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Surveyors, FIABCI move to curb building collapse, unfold blueprint


MR. ADENIIJI ADELE is the President, Nigerian chapter, International Real Estate Federation (FIABCI).

Four major professional groups in the building sector have made recommendations, if followed holistically may end the incidents of building collapse in the country. The groups – the Nigerian Institution of Estate Surveyors and Valuers (NIESV), Lagos branch; Royal Institution of Chartered Surveyors (RICS) Nigeria; Nigerian Institution of Surveyors (NIS) Lagos branch and International Real Estate Federation (FIABCI) Nigeria chapter in their independent submissions are seeking the certification of building surveyors.

Specifically, NIESV, Lagos branch, blamed the situation on poor design and specifications at the planning stage due to reliance on uncertified architectural technicians, non-adherence to construction standards and corrupt practices among building enforcement officers. The branch Chairman, Rogba Orimalade called for aggressive public enlightenment by the federal and state governments, so that the public can appreciate the essence of adherence to the law.He said: “ Construction education should be repackaged to make it more regulated, practical and certified. Artisans should be trained regularly and incentives should be built into the training to encourage compliance.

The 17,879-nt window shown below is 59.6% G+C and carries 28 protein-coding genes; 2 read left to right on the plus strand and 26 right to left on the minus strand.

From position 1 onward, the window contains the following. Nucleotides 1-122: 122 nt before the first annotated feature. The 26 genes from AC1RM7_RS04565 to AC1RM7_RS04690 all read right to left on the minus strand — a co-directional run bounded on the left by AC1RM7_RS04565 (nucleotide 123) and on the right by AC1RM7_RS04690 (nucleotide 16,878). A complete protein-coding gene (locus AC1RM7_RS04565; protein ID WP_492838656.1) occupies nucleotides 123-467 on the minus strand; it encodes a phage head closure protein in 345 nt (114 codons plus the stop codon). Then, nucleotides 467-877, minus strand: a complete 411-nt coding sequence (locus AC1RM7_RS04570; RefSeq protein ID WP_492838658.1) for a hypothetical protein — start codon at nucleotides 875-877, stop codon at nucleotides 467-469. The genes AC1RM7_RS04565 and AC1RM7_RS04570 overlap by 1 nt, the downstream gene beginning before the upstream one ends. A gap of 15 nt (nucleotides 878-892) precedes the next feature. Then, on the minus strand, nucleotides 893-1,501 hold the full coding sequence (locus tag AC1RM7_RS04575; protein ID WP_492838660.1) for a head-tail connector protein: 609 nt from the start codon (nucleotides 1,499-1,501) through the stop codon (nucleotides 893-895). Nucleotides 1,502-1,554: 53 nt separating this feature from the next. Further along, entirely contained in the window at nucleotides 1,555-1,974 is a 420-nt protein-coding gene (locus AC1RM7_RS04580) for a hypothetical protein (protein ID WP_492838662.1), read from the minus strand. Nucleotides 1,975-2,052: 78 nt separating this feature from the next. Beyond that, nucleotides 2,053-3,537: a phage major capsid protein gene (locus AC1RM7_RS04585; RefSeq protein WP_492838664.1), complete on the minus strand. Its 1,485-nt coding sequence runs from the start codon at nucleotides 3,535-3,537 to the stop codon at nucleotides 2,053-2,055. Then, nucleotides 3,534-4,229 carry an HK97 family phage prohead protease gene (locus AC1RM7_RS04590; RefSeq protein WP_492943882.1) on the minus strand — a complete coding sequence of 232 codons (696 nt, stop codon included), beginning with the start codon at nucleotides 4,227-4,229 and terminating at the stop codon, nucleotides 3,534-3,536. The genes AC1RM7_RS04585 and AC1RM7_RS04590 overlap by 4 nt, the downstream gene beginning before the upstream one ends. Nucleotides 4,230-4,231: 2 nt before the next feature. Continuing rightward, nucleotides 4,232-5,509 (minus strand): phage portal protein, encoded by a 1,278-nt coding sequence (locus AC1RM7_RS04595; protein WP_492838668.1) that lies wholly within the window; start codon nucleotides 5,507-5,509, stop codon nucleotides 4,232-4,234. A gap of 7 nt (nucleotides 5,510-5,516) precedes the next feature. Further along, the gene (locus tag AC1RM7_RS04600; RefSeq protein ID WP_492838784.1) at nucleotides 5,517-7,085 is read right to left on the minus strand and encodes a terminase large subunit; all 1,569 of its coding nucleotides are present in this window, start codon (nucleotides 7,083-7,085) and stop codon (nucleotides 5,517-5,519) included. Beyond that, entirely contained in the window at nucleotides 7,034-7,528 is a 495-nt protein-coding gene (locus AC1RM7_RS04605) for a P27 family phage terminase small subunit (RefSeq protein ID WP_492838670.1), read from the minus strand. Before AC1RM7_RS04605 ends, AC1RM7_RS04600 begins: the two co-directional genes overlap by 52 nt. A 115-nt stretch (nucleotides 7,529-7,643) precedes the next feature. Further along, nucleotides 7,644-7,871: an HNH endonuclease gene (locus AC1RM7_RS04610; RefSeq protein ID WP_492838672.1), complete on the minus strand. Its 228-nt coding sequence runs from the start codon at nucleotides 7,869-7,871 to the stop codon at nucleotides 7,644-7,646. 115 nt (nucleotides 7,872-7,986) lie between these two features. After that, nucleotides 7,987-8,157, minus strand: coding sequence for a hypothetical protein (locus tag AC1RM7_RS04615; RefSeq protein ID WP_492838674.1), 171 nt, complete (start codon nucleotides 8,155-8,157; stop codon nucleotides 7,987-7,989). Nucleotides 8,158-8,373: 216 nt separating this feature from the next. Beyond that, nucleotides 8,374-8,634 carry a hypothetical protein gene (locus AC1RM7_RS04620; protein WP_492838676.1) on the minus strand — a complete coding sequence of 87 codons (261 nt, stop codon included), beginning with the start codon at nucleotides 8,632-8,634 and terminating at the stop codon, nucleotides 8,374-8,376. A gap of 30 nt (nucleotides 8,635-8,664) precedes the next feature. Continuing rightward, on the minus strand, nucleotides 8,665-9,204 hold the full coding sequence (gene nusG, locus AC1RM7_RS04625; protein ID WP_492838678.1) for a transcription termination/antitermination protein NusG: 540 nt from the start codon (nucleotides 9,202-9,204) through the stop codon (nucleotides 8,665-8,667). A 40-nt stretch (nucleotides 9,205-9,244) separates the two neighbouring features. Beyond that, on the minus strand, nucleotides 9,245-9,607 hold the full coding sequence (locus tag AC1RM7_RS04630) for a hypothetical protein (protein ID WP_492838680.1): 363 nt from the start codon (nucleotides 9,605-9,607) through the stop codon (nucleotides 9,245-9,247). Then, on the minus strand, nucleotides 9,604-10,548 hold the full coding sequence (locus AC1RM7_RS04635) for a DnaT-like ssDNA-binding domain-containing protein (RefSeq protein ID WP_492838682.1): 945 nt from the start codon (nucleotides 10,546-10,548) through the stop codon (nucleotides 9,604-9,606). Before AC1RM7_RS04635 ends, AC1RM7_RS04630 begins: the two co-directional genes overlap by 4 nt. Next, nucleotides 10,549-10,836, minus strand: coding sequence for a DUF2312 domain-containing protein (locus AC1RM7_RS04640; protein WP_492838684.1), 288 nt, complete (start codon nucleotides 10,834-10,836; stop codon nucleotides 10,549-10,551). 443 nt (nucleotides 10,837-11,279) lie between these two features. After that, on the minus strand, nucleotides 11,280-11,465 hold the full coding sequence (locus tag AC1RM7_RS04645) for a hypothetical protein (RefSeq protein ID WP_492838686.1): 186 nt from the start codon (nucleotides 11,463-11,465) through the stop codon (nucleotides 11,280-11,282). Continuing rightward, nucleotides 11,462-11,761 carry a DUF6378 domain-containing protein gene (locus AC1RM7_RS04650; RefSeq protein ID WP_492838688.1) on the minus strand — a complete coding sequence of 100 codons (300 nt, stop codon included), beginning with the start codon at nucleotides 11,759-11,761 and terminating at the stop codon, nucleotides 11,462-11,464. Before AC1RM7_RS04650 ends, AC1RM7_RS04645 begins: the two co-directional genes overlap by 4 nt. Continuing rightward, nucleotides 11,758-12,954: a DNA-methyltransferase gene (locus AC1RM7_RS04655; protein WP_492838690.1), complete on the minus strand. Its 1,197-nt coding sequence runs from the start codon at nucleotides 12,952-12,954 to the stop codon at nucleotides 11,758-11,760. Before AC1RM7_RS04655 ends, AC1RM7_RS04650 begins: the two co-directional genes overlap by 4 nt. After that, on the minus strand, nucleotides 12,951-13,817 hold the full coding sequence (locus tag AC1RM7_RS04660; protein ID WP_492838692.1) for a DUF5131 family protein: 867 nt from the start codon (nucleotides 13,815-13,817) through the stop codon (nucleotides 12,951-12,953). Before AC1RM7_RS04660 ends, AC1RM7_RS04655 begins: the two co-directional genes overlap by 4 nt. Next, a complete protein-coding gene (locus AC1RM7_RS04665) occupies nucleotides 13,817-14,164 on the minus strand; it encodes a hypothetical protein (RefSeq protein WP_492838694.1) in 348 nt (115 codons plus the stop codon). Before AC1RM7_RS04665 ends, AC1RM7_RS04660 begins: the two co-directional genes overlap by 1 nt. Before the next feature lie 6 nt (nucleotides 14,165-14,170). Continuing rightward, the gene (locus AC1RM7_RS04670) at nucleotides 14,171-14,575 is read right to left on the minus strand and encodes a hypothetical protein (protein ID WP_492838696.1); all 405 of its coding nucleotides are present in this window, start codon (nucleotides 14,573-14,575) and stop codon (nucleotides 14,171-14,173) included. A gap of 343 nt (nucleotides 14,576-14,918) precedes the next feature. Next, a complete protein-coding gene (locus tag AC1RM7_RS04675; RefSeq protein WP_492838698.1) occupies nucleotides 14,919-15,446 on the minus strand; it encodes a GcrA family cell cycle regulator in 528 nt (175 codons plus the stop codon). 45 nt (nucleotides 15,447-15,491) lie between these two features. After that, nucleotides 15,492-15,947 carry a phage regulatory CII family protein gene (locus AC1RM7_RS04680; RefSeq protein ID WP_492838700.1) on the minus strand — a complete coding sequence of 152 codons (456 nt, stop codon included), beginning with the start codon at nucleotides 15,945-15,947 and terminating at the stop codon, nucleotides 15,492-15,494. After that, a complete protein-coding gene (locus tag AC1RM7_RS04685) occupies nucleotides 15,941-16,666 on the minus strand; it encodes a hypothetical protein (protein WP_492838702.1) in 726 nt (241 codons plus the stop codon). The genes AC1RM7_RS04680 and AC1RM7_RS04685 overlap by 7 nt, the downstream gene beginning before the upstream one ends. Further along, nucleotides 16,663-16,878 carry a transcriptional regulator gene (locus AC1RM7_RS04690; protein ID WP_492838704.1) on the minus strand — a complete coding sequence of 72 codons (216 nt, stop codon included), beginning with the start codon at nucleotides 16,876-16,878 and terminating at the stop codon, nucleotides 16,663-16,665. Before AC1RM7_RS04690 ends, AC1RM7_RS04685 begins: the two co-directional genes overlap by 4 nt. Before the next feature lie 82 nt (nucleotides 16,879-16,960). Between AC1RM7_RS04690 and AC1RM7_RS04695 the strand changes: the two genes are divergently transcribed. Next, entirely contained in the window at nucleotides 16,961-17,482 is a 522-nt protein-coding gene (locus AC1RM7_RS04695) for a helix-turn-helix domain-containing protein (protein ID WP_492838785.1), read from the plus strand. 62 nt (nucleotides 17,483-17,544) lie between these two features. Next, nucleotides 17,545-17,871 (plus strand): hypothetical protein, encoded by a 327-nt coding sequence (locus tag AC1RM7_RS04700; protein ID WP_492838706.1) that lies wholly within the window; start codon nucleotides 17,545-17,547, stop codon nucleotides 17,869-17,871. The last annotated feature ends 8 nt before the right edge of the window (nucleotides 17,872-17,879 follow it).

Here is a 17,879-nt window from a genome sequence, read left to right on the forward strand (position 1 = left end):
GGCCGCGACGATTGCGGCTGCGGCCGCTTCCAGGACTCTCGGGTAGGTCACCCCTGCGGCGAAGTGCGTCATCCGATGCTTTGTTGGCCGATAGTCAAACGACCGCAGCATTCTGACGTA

“The relevant government agencies should be well equipped and properly funded by government while cost of obtaining building approvals should be reduced to encourage compliance. Many property owners do not seek approval due to offical cost and the extortionate behaviour of the officials incharge.”On its part, RICS Nigeria is advocating the certification of building surveyors to forestall future collapses.Building survey is the inspection and investigation of the construction and services of a property in sufficient depth to enable a surveyor to advise what impact the condition of that property will have upon a client/owner.

The Chairman, RICS Nigeria, Gbenga Ismail, said: “The extent of the survey must be sufficient to enable the surveyor to advise upon any future problems that may occur with the various components of the building. The surveyor must also be in a position to advise the client/owner of where the property does not meet the requirements of modern legislation and of any alterations that must be carried out in order to comply with those requirements. “It is important to bear in mind that the building survey is the consideration of what is found applied to the particular needs of each client. It is important that serious consideration is giving to the process of building construction; there is clear evidence of irresponsibility and immense documentation irregularities. 

NIS called for a new construction policy that will ensure voluntary compliance of the building code. Chairman of the branch, Adesina Adeleke, noted that unlike developed nations, voluntary compliance in Lagos State is a challenge as majority of the populace will rather cut corners or patronise quacks due to the lapses in enforcement by relevant stakeholders.He advocated the use of Building and Construction Regulatory System, which will promote synergy and coordinate professionals in the built environment.